After doing a search on the forum for GLSL, I’ll dare to demonstrate my awesome necromancy skills on this thread
I “write” shaders. I’ve been doing 3d art for a long time, but had zero experience with scripting, game engines and such. My introduction to scripting was initially through Rhino and architecture, but at one point I got to work with some flash devs who were experimenting with Away3D. I paid attention to what went on with AS3 which was somewhat confusing. What, to everyone’s surprise, seemed to make most sense to me, was something called AGAL which is basically an assembly shader language (opcodes, registers), but I saw colors and vectors.
From there I went to unity, step by step moved from tampering with surface shaders to CG, and later picked up WebGL through a user-friendly library, but i’ve been learning GLSL.
My original intention was to just work on a low poly art portfolio. But I hit a wall with normal maps, the workflow, the issues. I’m still under the impression that most 3d artists have an array of different hacks for doing this type of thing.
I decided the only way to proceed was to try and do my own synced workflow with an arbitrary engine. After a whole bunch of experimentation, i ended up with a pretty nifty workflow, that allows me to do a bake within Max, export the tangent space with a json format, and unpack the normals with a specific shader. After solving a gamma issue related to the nature of WebGL / browsers, the results look pretty good. It seems pretty hard to get seams by accident, and it seems to be performing pretty well.
It’s got some reduntant stuff as is (worst is the normal transformation from world to view in the pixel shader), some experimental lines, but this can all be stripped down to the bare bones - a phong shader, with a rim term, sampling a cubemap, unpacking normals. It’s simple to do all the calcs in the same space, get all the vectors and reduce the amount of operations.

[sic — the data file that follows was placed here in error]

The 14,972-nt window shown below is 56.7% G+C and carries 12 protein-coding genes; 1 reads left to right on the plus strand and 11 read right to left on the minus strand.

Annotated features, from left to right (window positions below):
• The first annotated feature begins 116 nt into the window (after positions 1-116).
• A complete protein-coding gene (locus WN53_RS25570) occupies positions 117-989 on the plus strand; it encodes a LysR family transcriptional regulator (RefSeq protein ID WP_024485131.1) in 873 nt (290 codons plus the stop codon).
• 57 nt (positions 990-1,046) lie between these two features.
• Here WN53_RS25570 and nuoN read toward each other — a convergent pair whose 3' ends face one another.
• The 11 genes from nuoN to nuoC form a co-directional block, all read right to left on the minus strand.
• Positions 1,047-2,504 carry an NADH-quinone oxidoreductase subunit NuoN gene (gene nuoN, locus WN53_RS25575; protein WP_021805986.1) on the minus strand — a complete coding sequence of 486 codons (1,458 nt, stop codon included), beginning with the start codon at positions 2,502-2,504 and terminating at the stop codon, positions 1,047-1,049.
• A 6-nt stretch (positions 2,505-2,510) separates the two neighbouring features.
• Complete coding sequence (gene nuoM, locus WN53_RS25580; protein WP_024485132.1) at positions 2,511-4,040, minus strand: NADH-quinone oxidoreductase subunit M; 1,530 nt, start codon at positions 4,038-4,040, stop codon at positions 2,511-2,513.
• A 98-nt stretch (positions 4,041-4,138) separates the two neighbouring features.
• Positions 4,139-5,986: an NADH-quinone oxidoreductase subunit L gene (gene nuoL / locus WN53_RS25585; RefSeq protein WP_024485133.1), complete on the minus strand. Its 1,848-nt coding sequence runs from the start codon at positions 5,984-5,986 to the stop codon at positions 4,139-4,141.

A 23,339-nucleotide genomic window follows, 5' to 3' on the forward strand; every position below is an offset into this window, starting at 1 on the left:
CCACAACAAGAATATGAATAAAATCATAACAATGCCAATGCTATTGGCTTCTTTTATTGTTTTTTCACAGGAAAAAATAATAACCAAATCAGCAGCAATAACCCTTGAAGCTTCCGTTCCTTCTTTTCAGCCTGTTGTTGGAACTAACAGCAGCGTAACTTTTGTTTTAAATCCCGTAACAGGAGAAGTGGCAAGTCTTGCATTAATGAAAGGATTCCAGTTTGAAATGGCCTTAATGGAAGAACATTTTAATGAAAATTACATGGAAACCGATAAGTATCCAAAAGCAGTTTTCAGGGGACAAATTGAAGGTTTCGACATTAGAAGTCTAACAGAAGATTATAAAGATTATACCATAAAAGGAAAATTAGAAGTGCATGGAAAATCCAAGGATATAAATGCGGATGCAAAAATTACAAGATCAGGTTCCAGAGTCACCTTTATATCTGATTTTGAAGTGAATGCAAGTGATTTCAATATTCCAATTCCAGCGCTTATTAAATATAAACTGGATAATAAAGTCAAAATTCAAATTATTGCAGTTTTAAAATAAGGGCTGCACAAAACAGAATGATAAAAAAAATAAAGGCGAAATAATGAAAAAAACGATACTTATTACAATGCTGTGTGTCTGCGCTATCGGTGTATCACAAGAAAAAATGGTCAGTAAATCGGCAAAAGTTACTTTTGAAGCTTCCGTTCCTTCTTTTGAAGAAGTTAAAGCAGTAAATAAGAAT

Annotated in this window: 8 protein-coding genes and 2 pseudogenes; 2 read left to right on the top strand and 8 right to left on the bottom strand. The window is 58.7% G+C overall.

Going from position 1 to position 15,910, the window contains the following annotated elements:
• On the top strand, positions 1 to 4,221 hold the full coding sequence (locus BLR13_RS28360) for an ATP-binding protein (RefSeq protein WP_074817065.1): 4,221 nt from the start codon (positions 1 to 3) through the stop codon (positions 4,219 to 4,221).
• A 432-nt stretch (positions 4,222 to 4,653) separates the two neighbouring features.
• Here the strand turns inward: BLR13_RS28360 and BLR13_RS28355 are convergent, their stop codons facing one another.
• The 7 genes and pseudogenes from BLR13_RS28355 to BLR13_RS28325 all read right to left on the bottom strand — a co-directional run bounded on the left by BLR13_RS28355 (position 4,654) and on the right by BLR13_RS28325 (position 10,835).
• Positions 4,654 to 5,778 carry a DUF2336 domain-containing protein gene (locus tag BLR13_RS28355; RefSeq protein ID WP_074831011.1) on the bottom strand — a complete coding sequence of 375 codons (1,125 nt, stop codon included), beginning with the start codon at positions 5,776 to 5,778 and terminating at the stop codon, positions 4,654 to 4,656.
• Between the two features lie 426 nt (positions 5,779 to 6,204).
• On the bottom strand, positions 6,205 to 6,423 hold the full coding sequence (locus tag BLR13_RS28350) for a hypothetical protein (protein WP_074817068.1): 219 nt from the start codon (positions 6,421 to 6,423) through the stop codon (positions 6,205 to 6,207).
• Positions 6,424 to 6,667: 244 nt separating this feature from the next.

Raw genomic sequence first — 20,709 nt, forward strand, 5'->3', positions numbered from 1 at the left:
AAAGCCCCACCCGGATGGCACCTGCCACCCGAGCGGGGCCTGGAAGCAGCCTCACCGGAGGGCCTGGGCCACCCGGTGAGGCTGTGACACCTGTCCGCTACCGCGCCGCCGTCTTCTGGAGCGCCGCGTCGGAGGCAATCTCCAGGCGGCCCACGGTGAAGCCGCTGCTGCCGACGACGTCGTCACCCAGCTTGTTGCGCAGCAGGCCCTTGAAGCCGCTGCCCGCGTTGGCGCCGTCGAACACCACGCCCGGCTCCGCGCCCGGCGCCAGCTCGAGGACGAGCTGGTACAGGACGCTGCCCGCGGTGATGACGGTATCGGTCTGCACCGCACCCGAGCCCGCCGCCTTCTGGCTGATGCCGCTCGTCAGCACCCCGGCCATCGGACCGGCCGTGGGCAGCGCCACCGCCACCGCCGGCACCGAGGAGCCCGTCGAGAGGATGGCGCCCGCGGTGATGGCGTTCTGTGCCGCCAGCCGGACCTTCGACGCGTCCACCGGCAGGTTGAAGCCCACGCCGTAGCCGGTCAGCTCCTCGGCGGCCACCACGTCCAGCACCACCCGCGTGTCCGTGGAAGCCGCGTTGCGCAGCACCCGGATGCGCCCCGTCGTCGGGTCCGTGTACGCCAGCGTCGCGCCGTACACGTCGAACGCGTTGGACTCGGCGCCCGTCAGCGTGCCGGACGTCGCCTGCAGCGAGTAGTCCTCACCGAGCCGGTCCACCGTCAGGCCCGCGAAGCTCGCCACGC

Sure, things like shadows and transparency are complex, but a surface shader is a relatively simple concept, plus there are tons of stuff animation wise that an artistic person can do.
The world/ view/ screen transforms seem like a useful thing to know for anyone more tech oriented in the 3d world. The whole theory allowed me to better understand what a mesh is made of, how triangles are made, what is a seam (how many verts are there, how many normals) etc. etc. But in the end, i don’t know how to automate a batch export/ bake somewhere else/ import process with a nice user friendly GUI.
Could anyone give some advice on how to direct these skills more towards gaming? On one hand I understand that this could be scratching the surface of what an engineer does, but on the other, it’s a good exercise for 3D math, and having low level access as an artist might allow for some interesting effects to be made. Nevertheless it’s useful for the web.